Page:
Pam Kroh: We believe compliance is the new normal, and professionals are needed at every level from master’s to JD. It is based on each organization’s need as to whether they require a licensed attorney or a compliance professional with a master’s degree. The compliance field is growing so rapidly that there are many positions available to provide individuals with these varying degrees the opportunity to find a role that suits them the best. Delaware Law offers specialized knowledge and a curriculum in compliance that provides options for both those who seek and/or have a law degree and those who do not wish to pursue a JD.
TJ Murphy: Your compliance programs are online. How integrated into the Widener University Delaware Law School community do your students feel?
Pam Kroh: While our programs provide online learning, it is not by any means independent learning. Our students communicate electronically with their classmates every week within their courses through discussion threads. Additionally, our faculty members hold regularly scheduled video web conferences where students interact live with their instructors and classmates. Our faculty members are dedicated to the success of their students, and often stay in touch with their students long after the student has completed their course. Students are welcome and encouraged to remain in touch with their faculty who are happy to provide mentorship and advice into the future.
Eileen Grena: We remain in close contact with our online students on a regular basis. Both of us, along with other faculty members, and students attend several of the same national compliance conferences every year and this provides an additional opportunity to interact and network with our students and gives them the opportunity to meet each other in person. Each year, many of our online students attend our graduation commencement ceremony on campus in Wilmington, Delaware. While this is not a bricks and mortar program, our students are a part of our academic community. Our strong alumni play an important role as well, in communicating with both potential and current students to provide mentoring and personal career experiences.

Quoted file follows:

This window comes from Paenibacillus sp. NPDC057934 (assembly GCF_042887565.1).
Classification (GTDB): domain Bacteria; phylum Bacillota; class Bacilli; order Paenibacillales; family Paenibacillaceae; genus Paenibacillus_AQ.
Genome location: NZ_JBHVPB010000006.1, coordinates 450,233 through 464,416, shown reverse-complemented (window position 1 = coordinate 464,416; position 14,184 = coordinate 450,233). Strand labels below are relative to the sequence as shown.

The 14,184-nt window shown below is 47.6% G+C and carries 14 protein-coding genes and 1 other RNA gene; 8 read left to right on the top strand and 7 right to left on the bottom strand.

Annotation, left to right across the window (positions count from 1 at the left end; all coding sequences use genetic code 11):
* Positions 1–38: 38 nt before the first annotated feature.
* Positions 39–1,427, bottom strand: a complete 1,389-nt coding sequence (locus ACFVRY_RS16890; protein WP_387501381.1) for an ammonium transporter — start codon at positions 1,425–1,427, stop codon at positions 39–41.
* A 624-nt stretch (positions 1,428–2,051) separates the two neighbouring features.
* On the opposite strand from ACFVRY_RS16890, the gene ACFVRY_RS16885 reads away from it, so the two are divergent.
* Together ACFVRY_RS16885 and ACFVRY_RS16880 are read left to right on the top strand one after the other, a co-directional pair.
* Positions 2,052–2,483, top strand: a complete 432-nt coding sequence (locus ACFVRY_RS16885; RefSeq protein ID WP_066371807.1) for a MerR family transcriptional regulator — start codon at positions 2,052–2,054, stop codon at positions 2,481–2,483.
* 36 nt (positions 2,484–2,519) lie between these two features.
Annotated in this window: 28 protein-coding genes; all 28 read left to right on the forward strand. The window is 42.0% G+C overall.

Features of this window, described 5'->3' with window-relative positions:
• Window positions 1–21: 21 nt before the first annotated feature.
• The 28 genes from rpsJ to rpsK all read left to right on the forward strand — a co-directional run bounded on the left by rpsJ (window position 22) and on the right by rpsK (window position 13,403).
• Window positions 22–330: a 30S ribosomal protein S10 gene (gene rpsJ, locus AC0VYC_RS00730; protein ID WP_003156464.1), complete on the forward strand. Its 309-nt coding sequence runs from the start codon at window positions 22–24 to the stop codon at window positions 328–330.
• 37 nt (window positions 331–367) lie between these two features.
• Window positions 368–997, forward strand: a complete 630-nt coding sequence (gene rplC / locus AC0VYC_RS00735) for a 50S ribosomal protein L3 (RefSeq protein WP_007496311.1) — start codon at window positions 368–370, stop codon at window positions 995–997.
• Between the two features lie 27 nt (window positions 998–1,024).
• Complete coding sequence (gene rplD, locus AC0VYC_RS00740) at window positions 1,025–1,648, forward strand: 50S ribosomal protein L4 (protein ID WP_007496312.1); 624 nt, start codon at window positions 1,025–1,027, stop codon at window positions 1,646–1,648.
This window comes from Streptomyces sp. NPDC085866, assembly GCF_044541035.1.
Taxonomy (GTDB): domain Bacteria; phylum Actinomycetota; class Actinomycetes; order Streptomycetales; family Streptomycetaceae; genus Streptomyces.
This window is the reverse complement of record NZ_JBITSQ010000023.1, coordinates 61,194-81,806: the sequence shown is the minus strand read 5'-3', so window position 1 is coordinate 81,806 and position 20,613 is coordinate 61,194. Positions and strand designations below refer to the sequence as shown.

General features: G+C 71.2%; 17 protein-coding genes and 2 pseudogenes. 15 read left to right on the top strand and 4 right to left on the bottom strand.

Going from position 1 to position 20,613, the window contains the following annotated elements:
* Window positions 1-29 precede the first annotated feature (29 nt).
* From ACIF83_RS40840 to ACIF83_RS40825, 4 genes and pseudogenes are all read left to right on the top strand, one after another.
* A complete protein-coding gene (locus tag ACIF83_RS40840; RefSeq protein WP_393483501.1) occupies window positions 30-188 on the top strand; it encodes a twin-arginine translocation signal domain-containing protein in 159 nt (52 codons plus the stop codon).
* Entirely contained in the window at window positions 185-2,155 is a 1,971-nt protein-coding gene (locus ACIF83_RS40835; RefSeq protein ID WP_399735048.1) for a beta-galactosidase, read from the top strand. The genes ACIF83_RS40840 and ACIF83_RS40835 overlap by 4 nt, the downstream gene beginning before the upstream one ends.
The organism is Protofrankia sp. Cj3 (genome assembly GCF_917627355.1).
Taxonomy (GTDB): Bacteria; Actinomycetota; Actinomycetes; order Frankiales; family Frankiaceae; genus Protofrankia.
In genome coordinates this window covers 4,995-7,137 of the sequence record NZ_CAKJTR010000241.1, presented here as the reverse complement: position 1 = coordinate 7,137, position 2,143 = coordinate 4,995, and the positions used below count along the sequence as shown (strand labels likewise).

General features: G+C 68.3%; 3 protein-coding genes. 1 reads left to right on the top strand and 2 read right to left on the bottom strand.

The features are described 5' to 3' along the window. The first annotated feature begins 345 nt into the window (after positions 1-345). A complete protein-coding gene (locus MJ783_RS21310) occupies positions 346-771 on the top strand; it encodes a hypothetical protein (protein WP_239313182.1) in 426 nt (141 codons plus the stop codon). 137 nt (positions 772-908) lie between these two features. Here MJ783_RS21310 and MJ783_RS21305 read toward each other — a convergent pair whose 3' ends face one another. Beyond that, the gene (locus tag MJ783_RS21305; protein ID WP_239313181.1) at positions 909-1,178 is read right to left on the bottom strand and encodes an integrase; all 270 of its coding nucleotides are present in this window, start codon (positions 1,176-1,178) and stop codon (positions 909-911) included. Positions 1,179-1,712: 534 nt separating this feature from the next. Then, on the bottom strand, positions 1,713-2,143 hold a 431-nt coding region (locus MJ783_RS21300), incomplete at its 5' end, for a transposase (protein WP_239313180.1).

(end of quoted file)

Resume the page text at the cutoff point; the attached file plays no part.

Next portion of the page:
TJ Murphy: Sounds like happy students and successful graduates! One last question: How does Delaware Law stand out relative to other schools where one would go for compliance specialization?
Pam Kroh: We are unique in that we offer an entirely online CCB-accredited program with the many options varying from the master’s degree to graduate-level certificate to enrichment courses. In addition to the variety of degree levels from which a student may choose, we are further unique in that we offer several concentrations which include healthcare compliance, corporate compliance, global compliance, and we continue leading the way in compliance education by now offering higher education compliance. The variety of options allows students to tailor their educational experience to fit specific needs and goals. Delaware Law School is also the proud recipient of an award for excellence in creating compliance education. Additionally, Delaware Law School stands out amongst others as an American Bar Association-approved law school.
TJ Murphy: This all sounds fascinating. One of the real pleasures we have at Gradschoolmatch is discovering all of these niche specializations that exist out there in the knowledge economy, and how great schools and programs exist to produce graduates with the expertise to fulfill the demand.
I’m also a firm believer in the idea that people looking for graduate degrees don’t always know what they are looking for until they see it for the first time. I imagine some of that will happen following this conversation because this sounds like a fascinating field of work. Thanks so much for your time today!